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Author: Melinda Sherwood. Published in U.S. 1 Newspaper on March 8, 2000. All rights reserved.
Market Research: Know Your Customers
Keeping up with technological innovation has kept business
people so busy that they may have taken their eye off the proverbial
ball: their customers. Who are they? What do they want?
Business owners may ask themselves these questions all the time, but
they really need to be asking their customers instead, says John
Lasley, a market research consultant and veteran of Opinion Research
Corporation. "General Motors spends millions of dollars every
year on market research," says Lasley. "Other companies may
not spend very much, but in my opinion, the ones that spend money
on market research are more successful."
"Market Research: Where Are My Customers?" will be Lasley’s
topic at the Princeton Chamber meeting on Wednesday, March 15, at
8:15 a.m. at the Nassau Club. Call 609-520-1776. Cost: $21.
After a 39-year career with Wirthlin Worldwide and Opinion Research,
Lasley divides his time between serious fishing and doing consulting
for worldwide companies. After attending Yale and Columbia universities
and working at ORC, Lasley headed up the Princeton office of Wirthlin
Worldwide, the market research company in McLean, Virginia, before
retiring five years ago. He and his wife, Kay, have four children,
and their daughter, Janet Lasley, has a successful construction business
(and was named Small Business Person of the Year by the regional Small
Business Administration last year).
No matter how well a business is doing, market research is still a
valuable tool, says Lasley, who recalls doing focus groups for a successful
restaurant that was thronged with crowds waiting in line every night.
"The owner wanted to know what he was doing right, and what he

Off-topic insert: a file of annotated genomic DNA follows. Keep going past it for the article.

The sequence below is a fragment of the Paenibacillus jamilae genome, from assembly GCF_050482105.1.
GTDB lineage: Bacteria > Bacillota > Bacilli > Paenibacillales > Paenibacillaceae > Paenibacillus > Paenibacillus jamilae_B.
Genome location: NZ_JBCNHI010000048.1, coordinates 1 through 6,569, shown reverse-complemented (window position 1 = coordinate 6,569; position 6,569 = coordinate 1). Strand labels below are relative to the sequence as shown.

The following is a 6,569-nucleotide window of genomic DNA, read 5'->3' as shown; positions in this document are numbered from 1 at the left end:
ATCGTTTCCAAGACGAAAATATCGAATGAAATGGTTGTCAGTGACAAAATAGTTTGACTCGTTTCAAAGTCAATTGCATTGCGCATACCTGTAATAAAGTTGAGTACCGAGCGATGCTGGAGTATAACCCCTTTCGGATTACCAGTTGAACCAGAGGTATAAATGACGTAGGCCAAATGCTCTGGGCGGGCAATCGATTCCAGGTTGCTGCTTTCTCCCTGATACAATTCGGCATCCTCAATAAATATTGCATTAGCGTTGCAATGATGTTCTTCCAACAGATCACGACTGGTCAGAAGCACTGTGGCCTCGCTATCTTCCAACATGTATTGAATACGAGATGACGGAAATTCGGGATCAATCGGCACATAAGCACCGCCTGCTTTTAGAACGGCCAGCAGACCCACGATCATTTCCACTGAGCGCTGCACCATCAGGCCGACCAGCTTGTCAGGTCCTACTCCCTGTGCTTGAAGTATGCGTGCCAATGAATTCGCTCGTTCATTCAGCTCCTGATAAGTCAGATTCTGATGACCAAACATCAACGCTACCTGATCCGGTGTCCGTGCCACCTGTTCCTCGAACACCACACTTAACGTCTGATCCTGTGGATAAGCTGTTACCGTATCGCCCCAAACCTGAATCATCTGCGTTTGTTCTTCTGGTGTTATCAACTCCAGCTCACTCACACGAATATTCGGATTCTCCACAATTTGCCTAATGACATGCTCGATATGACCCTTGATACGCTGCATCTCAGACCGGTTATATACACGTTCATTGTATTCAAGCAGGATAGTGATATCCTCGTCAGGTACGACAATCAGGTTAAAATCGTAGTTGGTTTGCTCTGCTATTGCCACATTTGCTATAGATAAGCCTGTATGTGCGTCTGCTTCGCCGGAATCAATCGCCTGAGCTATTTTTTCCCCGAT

could do better," says Lasley. "So we stood in the lobby of
the restaurant and asked people what they liked best about the restaurant,
and got them to rate the food, ambiance, and service."
Improving a product or service is just one of the fruits of market
research. Through interviews with customers, businesses can learn
how they are perceived by the public, and how important their corporate
image is to customers.
Today, more than ever, people are interested in patronizing "socially
conscious" businesses and organizations, says Lasley. "More
companies are interested in being good corporate citizens," he
says. "Look at Philip Morris — five years ago they would have
told everyone to go to hell. Now they’re saying maybe nicotine should
In a tough marketplace, management can also use research to retain
employees. For example, Lasley headed up a survey for his daughter’s
construction business aimed at finding out how employees felt about
their working benefits.
This may be economic boom time, but the key to growth is still getting
customers, says Lasley, in a marketplace that is constantly transforming
itself. "Just because everyone is selling everything they can
and people are buying everything they can, you think — why do
market research? But people always want to know more," he says.
"I’ve got a million dollar business, how can I make it a two million
dollar business. I got a wonderful coffee shop, how do I open two
Still, some things never change. Twenty years ago, Lasley did a study
on what people in Princeton liked least about their community. The
answer: too little parking, too much congestion.
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